Boris Johnson’s ‘bumbling persona wearing thin’ says Kearse
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The leader of Tory backbenchers paid Boris Johnson a visit to Downing Street this week amid speculation of growing discontent with the Prime Minister’s leadership. Several Conservative Party members were reported to have submitted letters of no confidence in Mr Johnson following a series of embarrassing U-turns MPs fear could spell trouble at the polls. GB News presenters Dominic Frisby, Nick Dixon and Leo Kears discuss the Prime Minister’s recent performance as they assessed reports of growing internal dissent.
Mr Dixon said: “A delegation of Conservative backbenchers has held talks with Boris Johnson amidst swirling speculation about MPs dissatisfaction over his performance as Prime Minister.
“I sounded a bit, Boris, there good thing I’m not going to start ripping about Peppa Pig.
“Boris must be in more and more trouble lately doesn’t he, I think that Peppa Pig thing seems to…
“We already had pig gate a while ago with Cameron this is now Peppa Pig gate. I’m coining that unless anyone has already claimed that.”
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The GB News panellist continued: “There’s just rumblings at the moment because obviously, the 1922 committee needs 54 letters of no confidence to trigger an election.
“I don’t think they’ve had that yet but there have been rumours that they have had a few letters.”
“There are just rumours that they are not satisfied with Boris.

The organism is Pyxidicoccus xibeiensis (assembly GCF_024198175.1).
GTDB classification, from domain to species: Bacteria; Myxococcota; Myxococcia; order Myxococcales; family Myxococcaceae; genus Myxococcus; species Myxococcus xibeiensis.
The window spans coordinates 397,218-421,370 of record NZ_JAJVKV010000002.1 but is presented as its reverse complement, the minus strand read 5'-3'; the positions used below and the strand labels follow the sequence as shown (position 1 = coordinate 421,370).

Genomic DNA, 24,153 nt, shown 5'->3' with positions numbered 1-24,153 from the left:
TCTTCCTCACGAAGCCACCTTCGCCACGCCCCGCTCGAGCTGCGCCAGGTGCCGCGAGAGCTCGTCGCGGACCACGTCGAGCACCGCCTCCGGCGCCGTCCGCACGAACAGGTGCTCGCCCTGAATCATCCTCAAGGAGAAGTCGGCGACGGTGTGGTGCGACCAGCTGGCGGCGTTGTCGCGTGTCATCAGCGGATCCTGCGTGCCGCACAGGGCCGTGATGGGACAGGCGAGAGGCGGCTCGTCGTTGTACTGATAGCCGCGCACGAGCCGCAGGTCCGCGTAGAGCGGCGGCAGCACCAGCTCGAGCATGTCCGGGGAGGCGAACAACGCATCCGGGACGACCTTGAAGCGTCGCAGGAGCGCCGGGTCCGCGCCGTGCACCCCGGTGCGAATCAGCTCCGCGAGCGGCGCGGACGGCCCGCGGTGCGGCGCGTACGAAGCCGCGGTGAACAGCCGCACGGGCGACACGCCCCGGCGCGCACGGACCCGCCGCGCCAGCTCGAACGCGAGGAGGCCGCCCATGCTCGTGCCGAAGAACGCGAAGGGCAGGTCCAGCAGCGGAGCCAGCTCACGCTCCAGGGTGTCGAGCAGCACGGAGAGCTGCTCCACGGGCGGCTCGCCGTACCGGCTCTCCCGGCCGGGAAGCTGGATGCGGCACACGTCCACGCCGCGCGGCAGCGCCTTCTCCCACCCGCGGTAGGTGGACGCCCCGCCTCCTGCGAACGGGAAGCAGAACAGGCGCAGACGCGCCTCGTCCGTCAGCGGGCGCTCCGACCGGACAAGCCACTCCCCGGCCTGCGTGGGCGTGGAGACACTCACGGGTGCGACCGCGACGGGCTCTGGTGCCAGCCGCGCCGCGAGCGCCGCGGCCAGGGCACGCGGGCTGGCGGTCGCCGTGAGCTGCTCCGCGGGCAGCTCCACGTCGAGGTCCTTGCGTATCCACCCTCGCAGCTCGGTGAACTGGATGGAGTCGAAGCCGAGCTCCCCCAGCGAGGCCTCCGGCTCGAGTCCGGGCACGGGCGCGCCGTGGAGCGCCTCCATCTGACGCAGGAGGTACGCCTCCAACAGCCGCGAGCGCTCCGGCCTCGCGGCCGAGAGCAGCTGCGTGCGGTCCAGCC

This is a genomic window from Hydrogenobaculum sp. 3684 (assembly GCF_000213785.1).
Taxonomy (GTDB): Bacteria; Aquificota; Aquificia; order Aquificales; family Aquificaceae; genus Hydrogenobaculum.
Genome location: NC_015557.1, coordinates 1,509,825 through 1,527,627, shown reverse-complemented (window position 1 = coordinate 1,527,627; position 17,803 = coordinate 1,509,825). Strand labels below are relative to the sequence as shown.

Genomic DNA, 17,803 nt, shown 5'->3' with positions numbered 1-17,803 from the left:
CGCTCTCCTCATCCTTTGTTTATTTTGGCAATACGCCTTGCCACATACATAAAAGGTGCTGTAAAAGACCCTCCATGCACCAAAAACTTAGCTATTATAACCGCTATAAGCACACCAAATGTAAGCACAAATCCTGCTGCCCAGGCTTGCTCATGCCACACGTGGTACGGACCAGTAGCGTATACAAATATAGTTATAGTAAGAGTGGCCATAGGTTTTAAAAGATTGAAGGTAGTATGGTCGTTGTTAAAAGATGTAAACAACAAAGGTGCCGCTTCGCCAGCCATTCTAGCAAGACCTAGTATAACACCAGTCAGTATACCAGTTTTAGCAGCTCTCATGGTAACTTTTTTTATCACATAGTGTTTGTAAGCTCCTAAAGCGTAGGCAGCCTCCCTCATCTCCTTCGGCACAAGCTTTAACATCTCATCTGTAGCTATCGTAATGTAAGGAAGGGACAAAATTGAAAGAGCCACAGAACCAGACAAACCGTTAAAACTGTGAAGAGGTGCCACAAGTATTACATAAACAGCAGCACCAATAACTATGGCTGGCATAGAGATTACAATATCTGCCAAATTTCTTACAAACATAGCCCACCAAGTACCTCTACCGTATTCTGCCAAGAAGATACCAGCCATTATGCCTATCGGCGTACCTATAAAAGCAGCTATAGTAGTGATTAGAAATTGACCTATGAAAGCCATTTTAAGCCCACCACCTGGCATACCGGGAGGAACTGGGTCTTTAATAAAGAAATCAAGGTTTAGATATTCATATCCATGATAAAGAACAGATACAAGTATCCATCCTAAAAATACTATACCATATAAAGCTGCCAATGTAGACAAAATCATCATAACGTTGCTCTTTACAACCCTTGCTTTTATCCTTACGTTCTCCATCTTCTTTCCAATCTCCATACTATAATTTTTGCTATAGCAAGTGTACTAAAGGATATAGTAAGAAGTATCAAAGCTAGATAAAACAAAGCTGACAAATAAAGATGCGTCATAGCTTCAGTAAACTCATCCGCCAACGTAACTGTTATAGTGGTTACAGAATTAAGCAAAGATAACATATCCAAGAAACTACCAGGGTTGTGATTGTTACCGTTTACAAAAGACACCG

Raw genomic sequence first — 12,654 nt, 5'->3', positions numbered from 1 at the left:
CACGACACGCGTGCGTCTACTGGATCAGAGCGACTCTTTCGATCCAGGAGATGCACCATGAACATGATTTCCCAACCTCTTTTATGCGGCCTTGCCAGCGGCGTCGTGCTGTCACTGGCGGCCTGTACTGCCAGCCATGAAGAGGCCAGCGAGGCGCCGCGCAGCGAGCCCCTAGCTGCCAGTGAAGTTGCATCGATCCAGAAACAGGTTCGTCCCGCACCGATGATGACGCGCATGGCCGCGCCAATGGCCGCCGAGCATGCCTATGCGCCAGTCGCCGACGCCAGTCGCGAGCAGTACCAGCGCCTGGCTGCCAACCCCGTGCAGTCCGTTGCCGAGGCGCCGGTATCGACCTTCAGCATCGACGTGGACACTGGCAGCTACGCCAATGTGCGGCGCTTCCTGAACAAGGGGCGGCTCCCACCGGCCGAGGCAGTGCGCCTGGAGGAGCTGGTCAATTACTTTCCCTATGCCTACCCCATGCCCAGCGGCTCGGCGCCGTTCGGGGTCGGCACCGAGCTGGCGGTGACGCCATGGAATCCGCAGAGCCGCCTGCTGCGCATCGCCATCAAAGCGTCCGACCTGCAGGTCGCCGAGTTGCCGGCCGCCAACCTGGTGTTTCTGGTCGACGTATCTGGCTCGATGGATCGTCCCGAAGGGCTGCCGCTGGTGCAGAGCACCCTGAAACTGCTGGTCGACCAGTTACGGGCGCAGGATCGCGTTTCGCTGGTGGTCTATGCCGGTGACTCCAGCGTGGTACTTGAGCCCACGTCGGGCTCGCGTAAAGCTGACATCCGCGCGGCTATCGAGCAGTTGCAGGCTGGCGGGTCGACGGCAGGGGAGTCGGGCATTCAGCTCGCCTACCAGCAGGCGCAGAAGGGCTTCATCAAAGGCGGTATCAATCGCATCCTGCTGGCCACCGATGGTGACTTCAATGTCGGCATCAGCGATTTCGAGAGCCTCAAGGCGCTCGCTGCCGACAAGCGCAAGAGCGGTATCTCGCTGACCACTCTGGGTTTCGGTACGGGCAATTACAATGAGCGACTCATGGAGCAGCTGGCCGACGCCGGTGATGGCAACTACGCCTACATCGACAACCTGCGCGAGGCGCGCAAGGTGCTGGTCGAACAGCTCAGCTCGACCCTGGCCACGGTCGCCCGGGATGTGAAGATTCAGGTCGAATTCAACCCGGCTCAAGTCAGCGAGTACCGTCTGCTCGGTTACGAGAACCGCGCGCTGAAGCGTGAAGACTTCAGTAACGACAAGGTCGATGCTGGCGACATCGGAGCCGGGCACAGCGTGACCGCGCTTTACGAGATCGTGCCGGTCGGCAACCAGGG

“If he carries on his political blunders there might be a challenge coming,” Dixon concluded.
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Comedian Leo Kearse joined in: “This is the time for Boris, I mean this has been said before, this is the time for Boris to knuckle down and start treating the position with a bit of dignity instead of just turning up on a zip line rugby tackling a Japenese child and then making some vague racist gaffes.”
There have been reports the Tory whips believe a number of MPs have submitted letters of no confidence in Mr Johnson to Sir Graham – although they remain far short of the 54 required under party rules to trigger a vote on his leadership.
Meanwhile, Downing Street has sought to play down reports of tensions between Mr Johnson and Chancellor Rishi Sunak.
The Times reported that Mr Sunak was becoming increasingly frustrated with the “chaotic” operation in No 10.
The newspaper said the Chancellor’s chief of staff, Liam Booth-Smith, was being blamed for briefing that there was “a lot of concern in the building” about Mr Johnson.
The Prime Minister’s official spokesman insisted that the teams in No 10 and No 11, where the Chancellor is based, “continue to work together very well at all levels”.
Asked if the Prime Minister had confidence in Mr Booth-Smith, the spokesman said: “Of course, the Prime Minister has confidence in the team at No 11. They work very closely together delivering on the public’s priorities.”
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